Capturing Hope from a Deep Cavern of Shame

CBC Radio. June 2018.

The early autumn sun is strong, but it is so windy the bucket won’t stay still on the water. Waves lap hard at its metal sides, water seeping over the top.  I had collected big, shapely stones from the surrounding land, filling the bucket, hoping that it would sink. I attached a rope to it with a bowline knot I learned in Girl Guides and tied the other end around my right foot. My plan was that I would be pulled down and drown in the deep lake. To my great consternation, it didn’t work. I kept bobbing to the surface, the only damage a rough scrape on my face from the bucket’s rim as it skittered about on the waves.

No-one knew how desperate I felt. Or that I wanted to end my life in the most private and excruciatingly beautiful place I knew.  A lake in the Gatineau Hills, only an hour from Ottawa but where you were more likely to see deer than another human being. I had gone there to be alone and to bring months of suffering to an abrupt halt.

Six months had passed since I’d turned thirty years old in a forbidding ward at the local mental hospital. There the doctor had pronounced me bipolar. There was no discussion permitted. She prescribed lithium.  When I asked if I could take lithium and still have children, the nurse told me — rather meanly I thought — that this was the least of my concerns. The diagnosis felt like a life sentence, a tool of oppression unleashed upon me.   One overworked nurse had barked at me, “You’d better stay on your meds or we’ll see you back here in no time.”  I was offended by her haughtiness.  To me, that hospital stay had been a total power struggle. I would never give in to the medical establishment and their insulting labels.  I was young.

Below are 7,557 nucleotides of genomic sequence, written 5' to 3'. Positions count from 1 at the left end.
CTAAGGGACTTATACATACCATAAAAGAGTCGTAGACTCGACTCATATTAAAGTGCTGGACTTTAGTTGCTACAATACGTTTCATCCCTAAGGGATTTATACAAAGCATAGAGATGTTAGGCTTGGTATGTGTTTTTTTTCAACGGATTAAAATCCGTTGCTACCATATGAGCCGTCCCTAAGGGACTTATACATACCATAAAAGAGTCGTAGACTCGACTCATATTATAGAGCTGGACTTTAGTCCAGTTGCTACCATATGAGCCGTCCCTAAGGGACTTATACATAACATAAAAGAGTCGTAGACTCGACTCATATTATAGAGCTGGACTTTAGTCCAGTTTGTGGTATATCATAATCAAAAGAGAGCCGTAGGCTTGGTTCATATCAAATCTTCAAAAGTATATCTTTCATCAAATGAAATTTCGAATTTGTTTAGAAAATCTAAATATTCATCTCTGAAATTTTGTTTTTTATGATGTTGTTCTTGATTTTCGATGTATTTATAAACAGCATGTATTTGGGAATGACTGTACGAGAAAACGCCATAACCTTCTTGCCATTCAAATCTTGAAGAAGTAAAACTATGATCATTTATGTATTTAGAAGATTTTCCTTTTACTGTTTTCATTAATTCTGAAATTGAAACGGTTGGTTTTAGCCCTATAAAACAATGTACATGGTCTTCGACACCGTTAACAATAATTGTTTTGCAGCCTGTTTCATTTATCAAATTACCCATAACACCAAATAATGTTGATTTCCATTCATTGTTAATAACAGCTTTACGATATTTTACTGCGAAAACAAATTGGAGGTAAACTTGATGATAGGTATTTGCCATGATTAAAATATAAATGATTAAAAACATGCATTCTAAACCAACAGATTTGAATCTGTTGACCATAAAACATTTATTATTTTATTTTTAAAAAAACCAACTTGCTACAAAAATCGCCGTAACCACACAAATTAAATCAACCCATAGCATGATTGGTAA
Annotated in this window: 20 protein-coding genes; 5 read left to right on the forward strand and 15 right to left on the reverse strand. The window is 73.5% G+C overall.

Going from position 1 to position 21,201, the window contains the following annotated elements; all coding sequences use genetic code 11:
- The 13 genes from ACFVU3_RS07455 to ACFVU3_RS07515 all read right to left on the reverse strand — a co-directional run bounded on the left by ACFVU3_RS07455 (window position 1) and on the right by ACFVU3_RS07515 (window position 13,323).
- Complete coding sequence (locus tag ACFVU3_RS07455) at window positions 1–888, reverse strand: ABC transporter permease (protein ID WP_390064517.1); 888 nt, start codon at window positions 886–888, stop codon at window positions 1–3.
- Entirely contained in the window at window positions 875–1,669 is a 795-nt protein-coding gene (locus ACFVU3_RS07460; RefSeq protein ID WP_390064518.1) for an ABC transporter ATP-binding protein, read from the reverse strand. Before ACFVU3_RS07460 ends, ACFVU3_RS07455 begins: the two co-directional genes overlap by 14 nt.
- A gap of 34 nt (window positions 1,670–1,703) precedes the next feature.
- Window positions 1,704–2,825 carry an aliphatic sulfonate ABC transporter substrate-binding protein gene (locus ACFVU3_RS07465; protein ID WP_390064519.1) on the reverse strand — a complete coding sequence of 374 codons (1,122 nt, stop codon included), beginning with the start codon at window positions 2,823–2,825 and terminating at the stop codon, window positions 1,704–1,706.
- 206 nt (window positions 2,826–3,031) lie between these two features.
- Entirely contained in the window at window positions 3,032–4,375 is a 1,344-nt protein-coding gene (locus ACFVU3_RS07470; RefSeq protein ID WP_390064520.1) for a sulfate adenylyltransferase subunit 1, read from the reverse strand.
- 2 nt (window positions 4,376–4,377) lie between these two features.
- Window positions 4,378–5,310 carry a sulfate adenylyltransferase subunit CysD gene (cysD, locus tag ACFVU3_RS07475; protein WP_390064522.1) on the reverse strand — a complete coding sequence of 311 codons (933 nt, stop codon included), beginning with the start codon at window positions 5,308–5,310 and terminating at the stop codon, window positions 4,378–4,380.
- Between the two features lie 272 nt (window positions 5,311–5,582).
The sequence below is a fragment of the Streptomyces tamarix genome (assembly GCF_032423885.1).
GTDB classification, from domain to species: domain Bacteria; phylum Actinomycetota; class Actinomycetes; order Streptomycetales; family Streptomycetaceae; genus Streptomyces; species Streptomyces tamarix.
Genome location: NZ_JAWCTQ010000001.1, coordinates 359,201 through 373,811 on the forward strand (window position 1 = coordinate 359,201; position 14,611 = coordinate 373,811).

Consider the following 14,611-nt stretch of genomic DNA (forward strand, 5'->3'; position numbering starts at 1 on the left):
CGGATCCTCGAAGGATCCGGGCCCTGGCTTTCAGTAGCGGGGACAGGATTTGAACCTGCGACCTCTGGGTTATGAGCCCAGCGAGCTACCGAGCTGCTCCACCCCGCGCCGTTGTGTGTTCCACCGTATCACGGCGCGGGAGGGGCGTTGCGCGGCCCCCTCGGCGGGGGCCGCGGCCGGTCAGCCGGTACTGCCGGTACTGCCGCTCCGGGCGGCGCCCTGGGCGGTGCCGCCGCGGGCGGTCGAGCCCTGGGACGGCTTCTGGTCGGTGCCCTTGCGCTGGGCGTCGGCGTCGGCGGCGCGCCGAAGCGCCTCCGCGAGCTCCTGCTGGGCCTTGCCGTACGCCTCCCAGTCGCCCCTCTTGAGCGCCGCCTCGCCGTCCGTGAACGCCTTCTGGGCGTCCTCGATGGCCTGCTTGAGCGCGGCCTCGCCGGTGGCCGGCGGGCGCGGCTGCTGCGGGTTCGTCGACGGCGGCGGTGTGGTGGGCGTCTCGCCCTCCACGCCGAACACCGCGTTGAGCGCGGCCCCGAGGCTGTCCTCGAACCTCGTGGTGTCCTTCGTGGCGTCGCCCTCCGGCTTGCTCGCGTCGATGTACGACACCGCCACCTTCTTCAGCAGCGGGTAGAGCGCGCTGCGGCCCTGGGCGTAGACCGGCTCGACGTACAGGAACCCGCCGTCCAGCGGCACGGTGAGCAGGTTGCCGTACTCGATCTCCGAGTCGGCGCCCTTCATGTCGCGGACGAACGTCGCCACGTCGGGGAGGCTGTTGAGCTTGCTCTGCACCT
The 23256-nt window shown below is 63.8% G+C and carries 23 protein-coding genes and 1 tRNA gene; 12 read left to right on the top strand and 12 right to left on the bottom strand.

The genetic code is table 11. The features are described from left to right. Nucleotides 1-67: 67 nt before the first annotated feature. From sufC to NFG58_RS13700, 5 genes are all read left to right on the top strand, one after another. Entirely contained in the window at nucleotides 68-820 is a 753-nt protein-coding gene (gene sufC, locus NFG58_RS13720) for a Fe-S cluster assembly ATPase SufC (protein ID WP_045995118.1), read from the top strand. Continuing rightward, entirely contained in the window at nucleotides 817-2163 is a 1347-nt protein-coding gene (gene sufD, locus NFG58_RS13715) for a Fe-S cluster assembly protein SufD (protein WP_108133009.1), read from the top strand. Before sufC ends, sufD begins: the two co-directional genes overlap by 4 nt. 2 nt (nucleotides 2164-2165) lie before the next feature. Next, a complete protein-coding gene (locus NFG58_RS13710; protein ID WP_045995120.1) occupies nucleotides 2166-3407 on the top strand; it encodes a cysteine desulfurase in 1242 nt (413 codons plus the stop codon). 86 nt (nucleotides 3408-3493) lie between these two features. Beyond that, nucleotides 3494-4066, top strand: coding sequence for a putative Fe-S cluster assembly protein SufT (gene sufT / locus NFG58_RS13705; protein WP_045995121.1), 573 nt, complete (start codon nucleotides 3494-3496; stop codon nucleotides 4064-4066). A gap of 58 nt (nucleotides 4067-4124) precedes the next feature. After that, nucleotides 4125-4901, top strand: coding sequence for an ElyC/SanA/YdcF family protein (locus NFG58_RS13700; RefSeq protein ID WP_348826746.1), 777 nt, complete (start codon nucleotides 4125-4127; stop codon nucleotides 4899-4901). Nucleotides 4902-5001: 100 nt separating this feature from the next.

Instead, I carried around a deep cavern of shame. There was a constant debate in my head, an overbearing babble of voices, judging me at every turn. Low self-esteem and humiliation were my M.O.  I walked in Ottawa for hours every day, the dangling conversation a constant companion.